We had one summer to discover America.
It began in an idyllic suburb in Orange County. We were surrounded by manicured lawns and strip malls. We were trapped in a maze of winding estates. Everything was immaculate. Sterile. It felt like purgatory.
Our existence in this place was nothing short of an intrusion. While our neighbours drove their SUVs to the beach and had garden parties, we were stuck in our unfurnished apartment, eating food off of a bed box we found on the street.
Gradually, the more we were worn down by the staleness of our surroundings, the more our presence there took on a sense of purpose. On a subconscious level we came to find pleasure in subverting the neatness that this neighbourhood had tried so hard to establish. Our poverty, our filth, and our bare feet all became badges of honour that we displayed proudly in the face of the surrounding white-washed banality.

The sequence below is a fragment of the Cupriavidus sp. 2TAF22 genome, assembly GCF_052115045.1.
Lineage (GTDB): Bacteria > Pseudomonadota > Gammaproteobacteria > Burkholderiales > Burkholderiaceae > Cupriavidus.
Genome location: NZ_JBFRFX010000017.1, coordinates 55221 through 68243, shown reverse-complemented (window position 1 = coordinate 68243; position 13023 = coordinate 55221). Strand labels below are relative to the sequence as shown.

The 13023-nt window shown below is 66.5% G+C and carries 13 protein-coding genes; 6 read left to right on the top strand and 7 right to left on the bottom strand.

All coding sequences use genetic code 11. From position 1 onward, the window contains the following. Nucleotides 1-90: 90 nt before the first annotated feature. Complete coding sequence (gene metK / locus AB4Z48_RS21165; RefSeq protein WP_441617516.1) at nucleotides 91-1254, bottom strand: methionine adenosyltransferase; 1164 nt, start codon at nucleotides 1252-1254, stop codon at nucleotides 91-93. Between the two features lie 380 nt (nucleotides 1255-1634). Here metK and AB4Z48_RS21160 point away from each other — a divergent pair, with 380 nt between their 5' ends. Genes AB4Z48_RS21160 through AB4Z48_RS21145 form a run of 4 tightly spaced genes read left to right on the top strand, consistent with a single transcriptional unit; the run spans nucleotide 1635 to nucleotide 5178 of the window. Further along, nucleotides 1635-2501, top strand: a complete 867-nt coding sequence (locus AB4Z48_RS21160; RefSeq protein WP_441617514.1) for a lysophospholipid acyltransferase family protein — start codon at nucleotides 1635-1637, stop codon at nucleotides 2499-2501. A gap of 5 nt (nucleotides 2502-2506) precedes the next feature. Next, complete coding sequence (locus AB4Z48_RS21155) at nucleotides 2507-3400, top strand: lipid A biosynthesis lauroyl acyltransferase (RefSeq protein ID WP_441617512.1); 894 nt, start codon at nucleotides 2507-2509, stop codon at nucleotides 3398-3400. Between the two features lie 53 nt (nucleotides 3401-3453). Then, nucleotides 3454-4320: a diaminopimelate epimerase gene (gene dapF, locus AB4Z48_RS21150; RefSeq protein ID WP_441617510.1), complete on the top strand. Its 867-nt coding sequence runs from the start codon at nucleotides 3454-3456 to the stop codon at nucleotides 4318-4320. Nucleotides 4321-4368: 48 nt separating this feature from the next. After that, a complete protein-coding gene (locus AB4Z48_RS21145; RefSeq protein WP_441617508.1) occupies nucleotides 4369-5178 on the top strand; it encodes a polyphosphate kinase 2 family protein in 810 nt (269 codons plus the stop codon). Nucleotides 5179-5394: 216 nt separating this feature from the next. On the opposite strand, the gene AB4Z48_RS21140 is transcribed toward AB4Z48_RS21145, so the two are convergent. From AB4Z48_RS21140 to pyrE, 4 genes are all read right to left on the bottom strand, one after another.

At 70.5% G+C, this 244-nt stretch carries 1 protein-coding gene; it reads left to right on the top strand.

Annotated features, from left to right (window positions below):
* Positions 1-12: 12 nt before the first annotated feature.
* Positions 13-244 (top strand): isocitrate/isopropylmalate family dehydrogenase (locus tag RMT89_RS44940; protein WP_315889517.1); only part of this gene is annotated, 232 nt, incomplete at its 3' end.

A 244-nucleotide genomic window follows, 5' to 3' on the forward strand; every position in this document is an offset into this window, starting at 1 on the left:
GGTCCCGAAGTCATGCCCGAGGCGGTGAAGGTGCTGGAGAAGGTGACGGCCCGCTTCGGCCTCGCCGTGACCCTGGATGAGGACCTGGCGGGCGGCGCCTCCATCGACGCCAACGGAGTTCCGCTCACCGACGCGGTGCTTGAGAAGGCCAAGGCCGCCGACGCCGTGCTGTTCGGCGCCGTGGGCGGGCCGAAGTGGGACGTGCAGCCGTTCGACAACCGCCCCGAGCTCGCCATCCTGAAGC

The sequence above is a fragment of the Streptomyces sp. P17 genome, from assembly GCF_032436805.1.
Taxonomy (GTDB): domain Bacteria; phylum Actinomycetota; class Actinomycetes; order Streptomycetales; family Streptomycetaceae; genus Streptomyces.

We had to get out. Suburbia had worn us down to such a point that we were ready to do almost anything for the sake of a brief respite from the boredom. And so we embarked on what became our own perverted take on the classic American road-trip.
Where we saw seriousness we met it with absurdity, in the presence of order we sought out mischief, when we found the American Dream we tried to swindle it out of beer money.